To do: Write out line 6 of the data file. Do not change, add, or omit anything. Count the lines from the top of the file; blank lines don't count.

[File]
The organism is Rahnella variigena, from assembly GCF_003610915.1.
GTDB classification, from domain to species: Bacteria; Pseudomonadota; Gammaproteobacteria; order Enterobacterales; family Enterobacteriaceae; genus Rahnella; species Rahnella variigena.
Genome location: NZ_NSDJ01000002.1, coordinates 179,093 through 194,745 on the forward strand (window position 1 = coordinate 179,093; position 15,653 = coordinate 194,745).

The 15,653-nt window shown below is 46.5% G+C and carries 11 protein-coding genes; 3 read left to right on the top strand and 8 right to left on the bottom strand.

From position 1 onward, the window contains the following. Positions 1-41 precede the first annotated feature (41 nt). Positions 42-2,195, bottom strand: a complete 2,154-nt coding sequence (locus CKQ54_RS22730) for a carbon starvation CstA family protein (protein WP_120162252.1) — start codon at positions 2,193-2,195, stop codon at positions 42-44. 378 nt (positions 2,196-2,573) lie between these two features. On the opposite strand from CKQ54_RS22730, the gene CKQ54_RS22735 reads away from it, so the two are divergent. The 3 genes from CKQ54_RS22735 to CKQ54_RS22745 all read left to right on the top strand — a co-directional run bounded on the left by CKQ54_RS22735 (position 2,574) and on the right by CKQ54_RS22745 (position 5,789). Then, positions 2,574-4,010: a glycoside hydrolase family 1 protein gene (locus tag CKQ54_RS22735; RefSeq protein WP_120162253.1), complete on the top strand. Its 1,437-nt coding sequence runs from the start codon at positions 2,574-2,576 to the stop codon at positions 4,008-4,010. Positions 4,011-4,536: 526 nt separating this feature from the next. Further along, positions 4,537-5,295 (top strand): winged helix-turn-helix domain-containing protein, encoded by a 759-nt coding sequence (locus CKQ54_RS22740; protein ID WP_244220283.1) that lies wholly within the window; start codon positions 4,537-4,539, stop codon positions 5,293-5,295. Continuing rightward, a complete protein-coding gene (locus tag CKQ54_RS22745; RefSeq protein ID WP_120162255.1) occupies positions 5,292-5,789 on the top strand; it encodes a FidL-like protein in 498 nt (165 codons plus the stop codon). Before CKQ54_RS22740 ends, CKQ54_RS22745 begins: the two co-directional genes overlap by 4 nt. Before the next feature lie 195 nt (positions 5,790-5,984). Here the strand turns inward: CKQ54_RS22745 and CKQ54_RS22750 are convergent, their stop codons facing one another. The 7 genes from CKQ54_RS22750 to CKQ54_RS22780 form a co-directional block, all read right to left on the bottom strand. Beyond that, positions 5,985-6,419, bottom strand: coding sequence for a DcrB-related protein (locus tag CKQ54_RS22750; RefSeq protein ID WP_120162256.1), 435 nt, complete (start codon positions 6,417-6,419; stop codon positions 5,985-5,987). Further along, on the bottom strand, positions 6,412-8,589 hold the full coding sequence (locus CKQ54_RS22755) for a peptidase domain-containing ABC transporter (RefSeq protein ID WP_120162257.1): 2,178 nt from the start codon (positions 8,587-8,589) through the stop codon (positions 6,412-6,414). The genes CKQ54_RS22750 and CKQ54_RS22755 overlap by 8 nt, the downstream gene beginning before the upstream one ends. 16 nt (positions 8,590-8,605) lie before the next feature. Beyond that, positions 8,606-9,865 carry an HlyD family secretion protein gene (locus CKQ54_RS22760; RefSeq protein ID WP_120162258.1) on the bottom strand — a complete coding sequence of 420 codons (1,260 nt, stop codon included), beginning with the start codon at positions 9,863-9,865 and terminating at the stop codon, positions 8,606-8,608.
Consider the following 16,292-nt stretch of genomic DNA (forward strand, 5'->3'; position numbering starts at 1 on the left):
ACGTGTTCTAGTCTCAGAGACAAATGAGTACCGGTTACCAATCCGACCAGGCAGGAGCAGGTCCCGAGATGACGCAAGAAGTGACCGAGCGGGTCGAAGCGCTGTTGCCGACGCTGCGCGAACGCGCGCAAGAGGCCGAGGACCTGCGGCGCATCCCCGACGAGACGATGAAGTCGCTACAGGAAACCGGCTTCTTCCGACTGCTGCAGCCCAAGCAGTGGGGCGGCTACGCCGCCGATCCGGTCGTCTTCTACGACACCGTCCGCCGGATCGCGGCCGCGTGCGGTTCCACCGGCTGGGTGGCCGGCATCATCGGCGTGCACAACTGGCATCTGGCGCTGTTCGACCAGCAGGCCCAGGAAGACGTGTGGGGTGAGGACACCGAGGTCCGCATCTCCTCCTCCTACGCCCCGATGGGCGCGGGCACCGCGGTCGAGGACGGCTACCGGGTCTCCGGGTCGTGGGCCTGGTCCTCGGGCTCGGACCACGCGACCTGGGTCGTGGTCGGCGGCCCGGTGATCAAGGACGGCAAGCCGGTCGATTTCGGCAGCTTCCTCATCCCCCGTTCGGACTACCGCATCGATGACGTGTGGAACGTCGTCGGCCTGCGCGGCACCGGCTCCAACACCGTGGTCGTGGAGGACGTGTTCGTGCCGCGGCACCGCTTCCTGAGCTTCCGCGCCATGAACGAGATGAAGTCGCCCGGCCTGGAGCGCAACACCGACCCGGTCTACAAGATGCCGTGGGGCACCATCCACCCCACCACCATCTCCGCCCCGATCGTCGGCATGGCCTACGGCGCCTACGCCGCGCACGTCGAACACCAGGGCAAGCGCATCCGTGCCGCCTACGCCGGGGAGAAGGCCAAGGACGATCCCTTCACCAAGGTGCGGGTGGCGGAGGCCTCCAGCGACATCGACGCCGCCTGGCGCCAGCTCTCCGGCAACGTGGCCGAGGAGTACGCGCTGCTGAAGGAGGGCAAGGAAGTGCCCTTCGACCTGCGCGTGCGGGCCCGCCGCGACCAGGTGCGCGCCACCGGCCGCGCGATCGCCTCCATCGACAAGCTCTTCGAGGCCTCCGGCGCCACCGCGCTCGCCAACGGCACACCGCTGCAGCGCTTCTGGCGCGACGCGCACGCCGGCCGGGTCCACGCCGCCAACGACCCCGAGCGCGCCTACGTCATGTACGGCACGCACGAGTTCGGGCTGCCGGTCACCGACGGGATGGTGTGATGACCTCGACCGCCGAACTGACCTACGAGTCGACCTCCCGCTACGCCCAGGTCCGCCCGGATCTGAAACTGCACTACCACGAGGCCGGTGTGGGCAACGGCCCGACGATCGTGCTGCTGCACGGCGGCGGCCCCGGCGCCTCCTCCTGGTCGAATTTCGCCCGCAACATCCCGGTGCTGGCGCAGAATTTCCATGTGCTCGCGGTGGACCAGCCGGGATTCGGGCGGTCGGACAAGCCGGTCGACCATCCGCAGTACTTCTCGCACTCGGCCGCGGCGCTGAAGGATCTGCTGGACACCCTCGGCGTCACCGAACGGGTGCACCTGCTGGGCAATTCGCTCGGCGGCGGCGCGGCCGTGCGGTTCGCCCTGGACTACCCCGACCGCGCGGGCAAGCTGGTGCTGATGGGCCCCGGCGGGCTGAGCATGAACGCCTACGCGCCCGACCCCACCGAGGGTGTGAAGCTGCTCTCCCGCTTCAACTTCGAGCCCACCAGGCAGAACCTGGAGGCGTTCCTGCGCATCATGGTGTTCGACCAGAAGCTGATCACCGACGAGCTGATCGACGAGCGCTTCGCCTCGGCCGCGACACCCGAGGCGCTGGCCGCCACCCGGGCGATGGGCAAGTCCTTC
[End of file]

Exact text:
Consider the following 16,292-nt stretch of genomic DNA (forward strand, 5'->3'; position numbering starts at 1 on the left):